Over 1.5 billion people use the internet every day, and they search for pretty much anything.
Like “Why are barns red?” and “What’s up with gluten?”
We here at SciShow are all about fostering curiosity.
That’s why we’ve worked with Google and YouTube to answer ten of the most popular
questions searched on the internet.
This is The World’s Most Asked Questions.
Today’s question: What is love?
It’s the kind of thing that keeps poets and philosophers up at night, but science
actually has a pretty good explanation for it, too.
Actually, several explanations.
And the answer might change depending on what kind of scientist you ask.
A biologist would say it’s all about reproduction, and the evolution and survival of a species.
A psychologist may go on about our need for togetherness and acceptance.
But possibly the best way to understand love is through chemistry.
Although the heart is our symbol of love for some reason, when it comes down to it, love
is all about the brain.
We know this because we can actually see love in action in brain scans.
And you know what?
It looks a awful like a brain on cocaine.
As a person first falls in love, at least a dozen different brain parts light up to
release powerful chemicals — hormones and neurotransmitters — that trigger feelings
兴奋 狂喜 结合 忐忑的情绪
of excitement, euphoria, bonding, and butterflies.
Research also shows that the kind of unconditional love between a mother and child activates
slightly different regions of the brain.
Early romantic love and attraction, what you might call passion,
is all about flooding the brain’s reward systems
in a tsunami of feel-good chemicals like adrenaline, norepinephrine, and dopamine.
This is why a brain on intense new love looks a whole lot like a brain on coke — adrenaline
and norepinephrine amp up your heart rate and get you all restless, while those dopamine
drips leave you feeling euphoric.
These chemicals light up your brain’s pleasure centers, lowering your pleasure thresholds,
and making it easier to feel good about… everything.
Interestingly, this kind of passionate new love is also marked by lowered serotonin levels,
similar to those found in people with obsessive-compulsive disorders — which may help explain those
30 texts your infatuated new lover sent while you were in the shower.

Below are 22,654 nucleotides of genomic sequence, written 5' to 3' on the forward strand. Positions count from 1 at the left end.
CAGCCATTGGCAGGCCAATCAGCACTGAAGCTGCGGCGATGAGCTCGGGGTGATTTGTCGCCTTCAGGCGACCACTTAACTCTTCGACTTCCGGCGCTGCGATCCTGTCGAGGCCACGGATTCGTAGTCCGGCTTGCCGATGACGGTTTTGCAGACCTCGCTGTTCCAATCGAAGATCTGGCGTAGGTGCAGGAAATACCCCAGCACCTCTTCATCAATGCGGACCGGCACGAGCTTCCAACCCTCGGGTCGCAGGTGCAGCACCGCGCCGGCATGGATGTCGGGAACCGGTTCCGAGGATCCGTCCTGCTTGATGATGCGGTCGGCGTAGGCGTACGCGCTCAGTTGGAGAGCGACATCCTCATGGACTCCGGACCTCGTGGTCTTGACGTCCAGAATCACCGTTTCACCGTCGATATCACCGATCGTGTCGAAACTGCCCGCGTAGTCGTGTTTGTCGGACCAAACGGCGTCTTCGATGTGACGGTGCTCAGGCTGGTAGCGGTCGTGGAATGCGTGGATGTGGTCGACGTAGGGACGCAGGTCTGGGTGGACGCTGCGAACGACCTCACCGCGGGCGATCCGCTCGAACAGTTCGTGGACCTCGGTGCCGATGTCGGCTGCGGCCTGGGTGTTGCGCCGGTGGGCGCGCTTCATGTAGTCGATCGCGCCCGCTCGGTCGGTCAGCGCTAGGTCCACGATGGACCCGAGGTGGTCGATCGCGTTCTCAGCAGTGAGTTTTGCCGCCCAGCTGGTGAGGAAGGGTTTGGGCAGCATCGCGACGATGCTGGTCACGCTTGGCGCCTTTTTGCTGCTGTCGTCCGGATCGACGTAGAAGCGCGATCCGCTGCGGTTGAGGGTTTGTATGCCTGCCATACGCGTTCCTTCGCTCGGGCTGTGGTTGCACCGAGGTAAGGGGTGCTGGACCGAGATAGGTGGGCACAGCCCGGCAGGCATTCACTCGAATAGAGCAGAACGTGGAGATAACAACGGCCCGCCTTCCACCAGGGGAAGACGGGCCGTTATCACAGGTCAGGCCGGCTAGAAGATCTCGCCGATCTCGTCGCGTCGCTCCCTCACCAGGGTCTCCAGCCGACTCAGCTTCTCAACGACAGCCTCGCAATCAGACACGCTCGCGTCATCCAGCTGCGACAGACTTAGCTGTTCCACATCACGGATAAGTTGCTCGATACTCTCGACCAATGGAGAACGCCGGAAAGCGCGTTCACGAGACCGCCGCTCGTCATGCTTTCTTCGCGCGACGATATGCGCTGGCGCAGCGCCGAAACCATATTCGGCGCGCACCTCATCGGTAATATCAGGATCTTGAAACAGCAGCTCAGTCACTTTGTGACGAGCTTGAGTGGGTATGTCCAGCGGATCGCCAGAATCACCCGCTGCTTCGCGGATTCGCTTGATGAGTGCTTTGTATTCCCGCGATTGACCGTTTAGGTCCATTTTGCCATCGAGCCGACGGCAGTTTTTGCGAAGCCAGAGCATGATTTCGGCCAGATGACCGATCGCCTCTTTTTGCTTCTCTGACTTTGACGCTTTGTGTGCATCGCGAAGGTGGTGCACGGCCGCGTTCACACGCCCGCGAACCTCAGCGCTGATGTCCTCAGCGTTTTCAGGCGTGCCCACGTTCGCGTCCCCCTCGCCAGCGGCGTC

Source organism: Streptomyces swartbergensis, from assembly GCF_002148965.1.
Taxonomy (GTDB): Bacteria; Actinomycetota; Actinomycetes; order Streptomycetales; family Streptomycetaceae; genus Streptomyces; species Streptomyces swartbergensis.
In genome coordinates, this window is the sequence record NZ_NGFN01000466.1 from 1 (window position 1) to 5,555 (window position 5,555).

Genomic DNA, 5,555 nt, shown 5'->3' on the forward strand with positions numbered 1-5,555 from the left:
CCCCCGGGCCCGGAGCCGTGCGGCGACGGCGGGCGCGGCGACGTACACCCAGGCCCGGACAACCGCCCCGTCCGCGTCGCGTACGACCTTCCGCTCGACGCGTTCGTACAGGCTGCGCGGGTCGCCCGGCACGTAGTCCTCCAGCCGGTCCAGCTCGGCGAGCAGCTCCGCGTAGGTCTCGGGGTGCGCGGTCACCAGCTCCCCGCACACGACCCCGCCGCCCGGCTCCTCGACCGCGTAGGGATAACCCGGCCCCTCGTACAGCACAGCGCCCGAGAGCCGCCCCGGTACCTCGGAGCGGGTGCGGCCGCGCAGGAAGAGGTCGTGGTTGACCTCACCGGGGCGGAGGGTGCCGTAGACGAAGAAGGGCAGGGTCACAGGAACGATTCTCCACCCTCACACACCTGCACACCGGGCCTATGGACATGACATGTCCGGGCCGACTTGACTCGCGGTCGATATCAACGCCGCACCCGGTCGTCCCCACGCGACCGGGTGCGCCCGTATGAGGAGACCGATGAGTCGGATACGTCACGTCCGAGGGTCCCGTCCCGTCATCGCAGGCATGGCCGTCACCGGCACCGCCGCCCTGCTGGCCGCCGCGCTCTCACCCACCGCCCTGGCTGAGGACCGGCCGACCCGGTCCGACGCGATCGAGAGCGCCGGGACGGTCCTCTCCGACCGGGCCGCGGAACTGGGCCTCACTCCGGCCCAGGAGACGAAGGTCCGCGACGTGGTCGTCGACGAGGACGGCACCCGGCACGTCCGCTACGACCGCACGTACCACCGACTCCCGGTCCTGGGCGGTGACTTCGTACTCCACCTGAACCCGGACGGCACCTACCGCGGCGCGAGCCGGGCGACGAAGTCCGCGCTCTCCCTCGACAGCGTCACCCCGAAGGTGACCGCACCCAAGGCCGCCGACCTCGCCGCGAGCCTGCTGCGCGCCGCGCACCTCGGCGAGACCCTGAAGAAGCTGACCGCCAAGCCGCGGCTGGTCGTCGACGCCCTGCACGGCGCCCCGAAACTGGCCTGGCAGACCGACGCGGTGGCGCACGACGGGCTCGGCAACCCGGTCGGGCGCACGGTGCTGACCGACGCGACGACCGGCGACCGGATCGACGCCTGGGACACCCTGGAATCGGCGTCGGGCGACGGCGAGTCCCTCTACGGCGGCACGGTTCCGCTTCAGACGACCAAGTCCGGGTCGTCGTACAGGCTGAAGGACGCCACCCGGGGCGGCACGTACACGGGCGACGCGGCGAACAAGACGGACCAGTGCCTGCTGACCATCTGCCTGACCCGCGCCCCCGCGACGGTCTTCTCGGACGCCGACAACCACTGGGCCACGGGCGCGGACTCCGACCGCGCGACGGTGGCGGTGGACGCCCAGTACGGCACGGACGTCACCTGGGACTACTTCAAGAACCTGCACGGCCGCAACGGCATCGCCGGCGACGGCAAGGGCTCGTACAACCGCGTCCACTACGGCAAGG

最终 一段新的恋情中剧烈的 痴迷的成分会沉淀成
Eventually, most of these more intense, obsessive components of new love settle down into a
deeper, calmer form of love associated with attachment and bonding.
Here your brain chemistry starts changing again, and hormones — like oxytocin and vasopressin
— take over.
就像Al Green歌中唱到的 它们使得你们呆在一起
Their mission, like Al Green’s, is to get you to stay together.
You may have heard of oxytocin, the so-called the “cuddle hormone.”
它在性高潮时释放 在妇女分娩时产生 而且它能够
It gets released during orgasms, and for women during childbirth, and it helps cement bonds
And you can think of vasopressin as the monogamy hormone.
And you know who’s taught us more about how it works than anything else?
Prairie voles, one of the very few mammals that mate for life.
在交配之后 一只雄性土拨鼠的脑中充满了后叶加压素 基本上
After mating, a male vole’s brain gets flooded with vasopressin, and essentially gets hooked
on his mate forever.
The two then have lots of sex, and all that tiny boot-knocking keeps the vasopressin flowing.
When researchers gave voles a compound that suppressed the effects of vasopressin, the
pairs quickly fell apart, losing their devotion to each other.
所以 在诗歌中 爱可能总是神秘的 但是从科学的角度看
So, while in the poetic sense, love may always be something of a mystery, from the scientific
view, it is within the realm of comprehension.
But what about you?
How are the love lives of the SciShow viewers?
Well, of our survey takers, people within the ages of 51 and 60 are the most likely
to have been in love.
People who got their energy most from exercise were also more likely to have been in love.
On the other hand, people who said they got their energy from food were less likely to
have been in love.
Of all the fascinating questions in the world, what question do you want answered most?
请在Facebook Twitter上参与评论 我们会
Let us know on Facebook or Twitter or in the comments down below, and we will answer the
best questions in a new video at the end of the month.
And don’t forget to use the hashtag #WMAQ and stay tuned for other videos this week.